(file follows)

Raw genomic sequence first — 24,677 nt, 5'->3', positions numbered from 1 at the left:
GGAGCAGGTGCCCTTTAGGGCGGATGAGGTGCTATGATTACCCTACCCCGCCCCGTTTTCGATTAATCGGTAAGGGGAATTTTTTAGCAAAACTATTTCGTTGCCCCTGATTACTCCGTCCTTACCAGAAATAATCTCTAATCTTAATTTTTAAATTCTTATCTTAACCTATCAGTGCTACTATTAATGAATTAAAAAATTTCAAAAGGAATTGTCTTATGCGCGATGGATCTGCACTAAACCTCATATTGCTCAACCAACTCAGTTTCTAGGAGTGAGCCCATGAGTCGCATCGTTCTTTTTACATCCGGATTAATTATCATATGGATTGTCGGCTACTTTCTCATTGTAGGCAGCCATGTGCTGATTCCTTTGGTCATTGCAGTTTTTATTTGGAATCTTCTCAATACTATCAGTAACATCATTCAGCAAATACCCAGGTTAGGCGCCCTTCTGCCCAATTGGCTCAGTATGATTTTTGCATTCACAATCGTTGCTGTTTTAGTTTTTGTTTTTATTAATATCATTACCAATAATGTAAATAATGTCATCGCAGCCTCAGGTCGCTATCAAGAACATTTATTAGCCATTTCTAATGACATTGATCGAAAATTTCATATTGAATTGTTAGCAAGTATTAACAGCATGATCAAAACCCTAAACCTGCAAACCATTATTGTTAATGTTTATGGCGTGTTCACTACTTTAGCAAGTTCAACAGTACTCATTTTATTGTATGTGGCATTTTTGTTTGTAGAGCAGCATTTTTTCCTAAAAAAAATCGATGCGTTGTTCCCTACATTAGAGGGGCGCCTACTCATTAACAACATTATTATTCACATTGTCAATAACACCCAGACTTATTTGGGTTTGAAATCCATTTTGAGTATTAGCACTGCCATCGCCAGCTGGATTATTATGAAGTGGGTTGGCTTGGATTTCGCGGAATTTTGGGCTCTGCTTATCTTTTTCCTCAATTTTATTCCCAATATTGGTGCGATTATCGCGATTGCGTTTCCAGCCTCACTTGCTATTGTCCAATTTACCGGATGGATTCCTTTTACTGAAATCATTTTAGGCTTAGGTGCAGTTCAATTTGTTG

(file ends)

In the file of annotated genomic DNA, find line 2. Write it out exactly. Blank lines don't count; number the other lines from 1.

GGAGCAGGTGCCCTTTAGGGCGGATGAGGTGCTATGATTACCCTACCCCGCCCCGTTTTCGATTAATCGGTAAGGGGAATTTTTTAGCAAAACTATTTCGTTGCCCCTGATTACTCCGTCCTTACCAGAAATAATCTCTAATCTTAATTTTTAAATTCTTATCTTAACCTATCAGTGCTACTATTAATGAATTAAAAAATTTCAAAAGGAATTGTCTTATGCGCGATGGATCTGCACTAAACCTCATATTGCTCAACCAACTCAGTTTCTAGGAGTGAGCCCATGAGTCGCATCGTTCTTTTTACATCCGGATTAATTATCATATGGATTGTCGGCTACTTTCTCATTGTAGGCAGCCATGTGCTGATTCCTTTGGTCATTGCAGTTTTTATTTGGAATCTTCTCAATACTATCAGTAACATCATTCAGCAAATACCCAGGTTAGGCGCCCTTCTGCCCAATTGGCTCAGTATGATTTTTGCATTCACAATCGTTGCTGTTTTAGTTTTTGTTTTTATTAATATCATTACCAATAATGTAAATAATGTCATCGCAGCCTCAGGTCGCTATCAAGAACATTTATTAGCCATTTCTAATGACATTGATCGAAAATTTCATATTGAATTGTTAGCAAGTATTAACAGCATGATCAAAACCCTAAACCTGCAAACCATTATTGTTAATGTTTATGGCGTGTTCACTACTTTAGCAAGTTCAACAGTACTCATTTTATTGTATGTGGCATTTTTGTTTGTAGAGCAGCATTTTTTCCTAAAAAAAATCGATGCGTTGTTCCCTACATTAGAGGGGCGCCTACTCATTAACAACATTATTATTCACATTGTCAATAACACCCAGACTTATTTGGGTTTGAAATCCATTTTGAGTATTAGCACTGCCATCGCCAGCTGGATTATTATGAAGTGGGTTGGCTTGGATTTCGCGGAATTTTGGGCTCTGCTTATCTTTTTCCTCAATTTTATTCCCAATATTGGTGCGATTATCGCGATTGCGTTTCCAGCCTCACTTGCTATTGTCCAATTTACCGGATGGATTCCTTTTACTGAAATCATTTTAGGCTTAGGTGCAGTTCAATTTGTTG